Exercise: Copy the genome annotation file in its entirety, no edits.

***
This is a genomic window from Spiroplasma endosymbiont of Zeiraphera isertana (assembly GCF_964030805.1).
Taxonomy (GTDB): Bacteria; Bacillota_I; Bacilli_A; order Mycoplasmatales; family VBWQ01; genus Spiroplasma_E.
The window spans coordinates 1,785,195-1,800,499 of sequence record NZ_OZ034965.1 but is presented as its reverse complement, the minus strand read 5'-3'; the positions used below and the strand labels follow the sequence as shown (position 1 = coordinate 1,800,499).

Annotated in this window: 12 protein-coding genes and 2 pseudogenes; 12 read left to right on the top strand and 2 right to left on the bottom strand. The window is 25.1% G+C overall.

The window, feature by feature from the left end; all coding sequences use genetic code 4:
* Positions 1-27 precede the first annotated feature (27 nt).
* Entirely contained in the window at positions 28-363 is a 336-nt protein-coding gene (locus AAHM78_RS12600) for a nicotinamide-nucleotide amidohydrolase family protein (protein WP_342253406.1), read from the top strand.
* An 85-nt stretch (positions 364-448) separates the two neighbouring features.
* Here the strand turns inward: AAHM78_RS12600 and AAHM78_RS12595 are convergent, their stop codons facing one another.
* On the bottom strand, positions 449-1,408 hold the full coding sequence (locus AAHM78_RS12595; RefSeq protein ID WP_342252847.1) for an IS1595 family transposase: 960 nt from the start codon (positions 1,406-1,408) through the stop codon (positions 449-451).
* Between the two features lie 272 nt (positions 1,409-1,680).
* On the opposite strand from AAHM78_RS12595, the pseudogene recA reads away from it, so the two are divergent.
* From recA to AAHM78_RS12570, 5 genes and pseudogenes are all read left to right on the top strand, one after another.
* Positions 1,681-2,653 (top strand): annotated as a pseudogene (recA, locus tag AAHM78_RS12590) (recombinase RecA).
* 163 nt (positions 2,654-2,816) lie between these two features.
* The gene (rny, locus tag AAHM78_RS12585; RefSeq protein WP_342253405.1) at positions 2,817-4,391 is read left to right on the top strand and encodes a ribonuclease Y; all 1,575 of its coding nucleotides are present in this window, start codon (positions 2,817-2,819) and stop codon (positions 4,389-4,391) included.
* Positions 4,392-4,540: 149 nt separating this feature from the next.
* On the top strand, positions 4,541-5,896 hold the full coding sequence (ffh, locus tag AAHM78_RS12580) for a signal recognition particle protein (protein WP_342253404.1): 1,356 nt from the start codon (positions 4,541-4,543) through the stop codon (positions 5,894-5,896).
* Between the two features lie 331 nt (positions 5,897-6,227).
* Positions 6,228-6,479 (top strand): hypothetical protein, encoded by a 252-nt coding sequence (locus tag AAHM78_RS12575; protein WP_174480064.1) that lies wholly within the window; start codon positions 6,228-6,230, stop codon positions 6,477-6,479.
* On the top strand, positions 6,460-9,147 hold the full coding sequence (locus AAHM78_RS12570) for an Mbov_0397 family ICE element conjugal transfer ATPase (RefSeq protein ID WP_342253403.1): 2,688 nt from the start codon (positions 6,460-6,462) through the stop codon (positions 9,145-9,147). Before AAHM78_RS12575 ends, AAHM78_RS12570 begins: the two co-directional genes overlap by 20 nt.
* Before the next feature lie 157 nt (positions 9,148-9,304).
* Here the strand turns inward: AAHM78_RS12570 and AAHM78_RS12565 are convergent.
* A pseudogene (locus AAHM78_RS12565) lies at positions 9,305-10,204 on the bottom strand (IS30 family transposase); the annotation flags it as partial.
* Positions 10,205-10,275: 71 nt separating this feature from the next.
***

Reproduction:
This is a genomic window from Spiroplasma endosymbiont of Zeiraphera isertana (assembly GCF_964030805.1).
Taxonomy (GTDB): Bacteria; Bacillota_I; Bacilli_A; order Mycoplasmatales; family VBWQ01; genus Spiroplasma_E.
The window spans coordinates 1,785,195-1,800,499 of sequence record NZ_OZ034965.1 but is presented as its reverse complement, the minus strand read 5'-3'; the positions used below and the strand labels follow the sequence as shown (position 1 = coordinate 1,800,499).

Annotated in this window: 12 protein-coding genes and 2 pseudogenes; 12 read left to right on the top strand and 2 right to left on the bottom strand. The window is 25.1% G+C overall.

The window, feature by feature from the left end; all coding sequences use genetic code 4:
* Positions 1-27 precede the first annotated feature (27 nt).
* Entirely contained in the window at positions 28-363 is a 336-nt protein-coding gene (locus AAHM78_RS12600) for a nicotinamide-nucleotide amidohydrolase family protein (protein WP_342253406.1), read from the top strand.
* An 85-nt stretch (positions 364-448) separates the two neighbouring features.
* Here the strand turns inward: AAHM78_RS12600 and AAHM78_RS12595 are convergent, their stop codons facing one another.
* On the bottom strand, positions 449-1,408 hold the full coding sequence (locus AAHM78_RS12595; RefSeq protein ID WP_342252847.1) for an IS1595 family transposase: 960 nt from the start codon (positions 1,406-1,408) through the stop codon (positions 449-451).
* Between the two features lie 272 nt (positions 1,409-1,680).
* On the opposite strand from AAHM78_RS12595, the pseudogene recA reads away from it, so the two are divergent.
* From recA to AAHM78_RS12570, 5 genes and pseudogenes are all read left to right on the top strand, one after another.
* Positions 1,681-2,653 (top strand): annotated as a pseudogene (recA, locus tag AAHM78_RS12590) (recombinase RecA).
* 163 nt (positions 2,654-2,816) lie between these two features.
* The gene (rny, locus tag AAHM78_RS12585; RefSeq protein WP_342253405.1) at positions 2,817-4,391 is read left to right on the top strand and encodes a ribonuclease Y; all 1,575 of its coding nucleotides are present in this window, start codon (positions 2,817-2,819) and stop codon (positions 4,389-4,391) included.
* Positions 4,392-4,540: 149 nt separating this feature from the next.
* On the top strand, positions 4,541-5,896 hold the full coding sequence (ffh, locus tag AAHM78_RS12580) for a signal recognition particle protein (protein WP_342253404.1): 1,356 nt from the start codon (positions 4,541-4,543) through the stop codon (positions 5,894-5,896).
* Between the two features lie 331 nt (positions 5,897-6,227).
* Positions 6,228-6,479 (top strand): hypothetical protein, encoded by a 252-nt coding sequence (locus tag AAHM78_RS12575; protein WP_174480064.1) that lies wholly within the window; start codon positions 6,228-6,230, stop codon positions 6,477-6,479.
* On the top strand, positions 6,460-9,147 hold the full coding sequence (locus AAHM78_RS12570) for an Mbov_0397 family ICE element conjugal transfer ATPase (RefSeq protein ID WP_342253403.1): 2,688 nt from the start codon (positions 6,460-6,462) through the stop codon (positions 9,145-9,147). Before AAHM78_RS12575 ends, AAHM78_RS12570 begins: the two co-directional genes overlap by 20 nt.
* Before the next feature lie 157 nt (positions 9,148-9,304).
* Here the strand turns inward: AAHM78_RS12570 and AAHM78_RS12565 are convergent.
* A pseudogene (locus AAHM78_RS12565) lies at positions 9,305-10,204 on the bottom strand (IS30 family transposase); the annotation flags it as partial.
* Positions 10,205-10,275: 71 nt separating this feature from the next.